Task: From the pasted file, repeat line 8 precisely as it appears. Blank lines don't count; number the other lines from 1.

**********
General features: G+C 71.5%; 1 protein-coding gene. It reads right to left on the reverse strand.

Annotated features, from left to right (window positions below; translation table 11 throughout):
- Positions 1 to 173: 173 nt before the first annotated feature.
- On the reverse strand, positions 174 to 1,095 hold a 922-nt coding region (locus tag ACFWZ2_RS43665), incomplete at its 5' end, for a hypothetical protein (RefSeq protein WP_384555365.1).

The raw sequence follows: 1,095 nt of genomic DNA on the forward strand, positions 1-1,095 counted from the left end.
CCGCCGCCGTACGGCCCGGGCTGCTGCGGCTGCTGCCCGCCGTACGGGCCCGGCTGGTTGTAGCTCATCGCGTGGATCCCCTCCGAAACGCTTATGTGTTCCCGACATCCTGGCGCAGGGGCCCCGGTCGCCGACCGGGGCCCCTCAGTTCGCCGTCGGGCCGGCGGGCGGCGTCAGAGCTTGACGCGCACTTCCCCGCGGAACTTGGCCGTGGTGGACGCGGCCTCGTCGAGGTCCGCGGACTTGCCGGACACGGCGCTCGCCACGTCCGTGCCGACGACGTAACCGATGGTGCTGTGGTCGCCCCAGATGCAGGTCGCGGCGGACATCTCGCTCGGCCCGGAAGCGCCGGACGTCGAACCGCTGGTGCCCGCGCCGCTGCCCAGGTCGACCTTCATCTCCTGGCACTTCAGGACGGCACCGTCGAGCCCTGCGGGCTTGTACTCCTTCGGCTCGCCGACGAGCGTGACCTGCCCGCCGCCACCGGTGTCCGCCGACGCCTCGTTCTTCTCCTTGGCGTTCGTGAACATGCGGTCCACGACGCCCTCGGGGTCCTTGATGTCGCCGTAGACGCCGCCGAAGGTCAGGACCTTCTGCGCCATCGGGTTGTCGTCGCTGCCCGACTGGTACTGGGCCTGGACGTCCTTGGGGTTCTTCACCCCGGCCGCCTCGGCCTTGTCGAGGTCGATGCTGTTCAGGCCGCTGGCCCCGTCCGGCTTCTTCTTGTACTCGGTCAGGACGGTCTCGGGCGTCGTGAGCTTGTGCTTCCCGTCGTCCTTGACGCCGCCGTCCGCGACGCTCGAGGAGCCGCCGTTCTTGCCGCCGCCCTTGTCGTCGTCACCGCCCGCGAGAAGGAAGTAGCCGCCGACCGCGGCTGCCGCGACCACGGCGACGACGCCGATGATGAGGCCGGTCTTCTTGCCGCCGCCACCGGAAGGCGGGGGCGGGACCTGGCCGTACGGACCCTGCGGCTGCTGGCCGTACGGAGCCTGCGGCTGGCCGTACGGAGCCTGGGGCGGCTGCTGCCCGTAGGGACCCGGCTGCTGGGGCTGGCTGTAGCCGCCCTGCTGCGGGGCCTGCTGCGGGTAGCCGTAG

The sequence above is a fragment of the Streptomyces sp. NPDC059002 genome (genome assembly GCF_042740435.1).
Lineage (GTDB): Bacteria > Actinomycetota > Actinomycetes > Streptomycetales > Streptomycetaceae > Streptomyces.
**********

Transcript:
Lineage (GTDB): Bacteria > Actinomycetota > Actinomycetes > Streptomycetales > Streptomycetaceae > Streptomyces.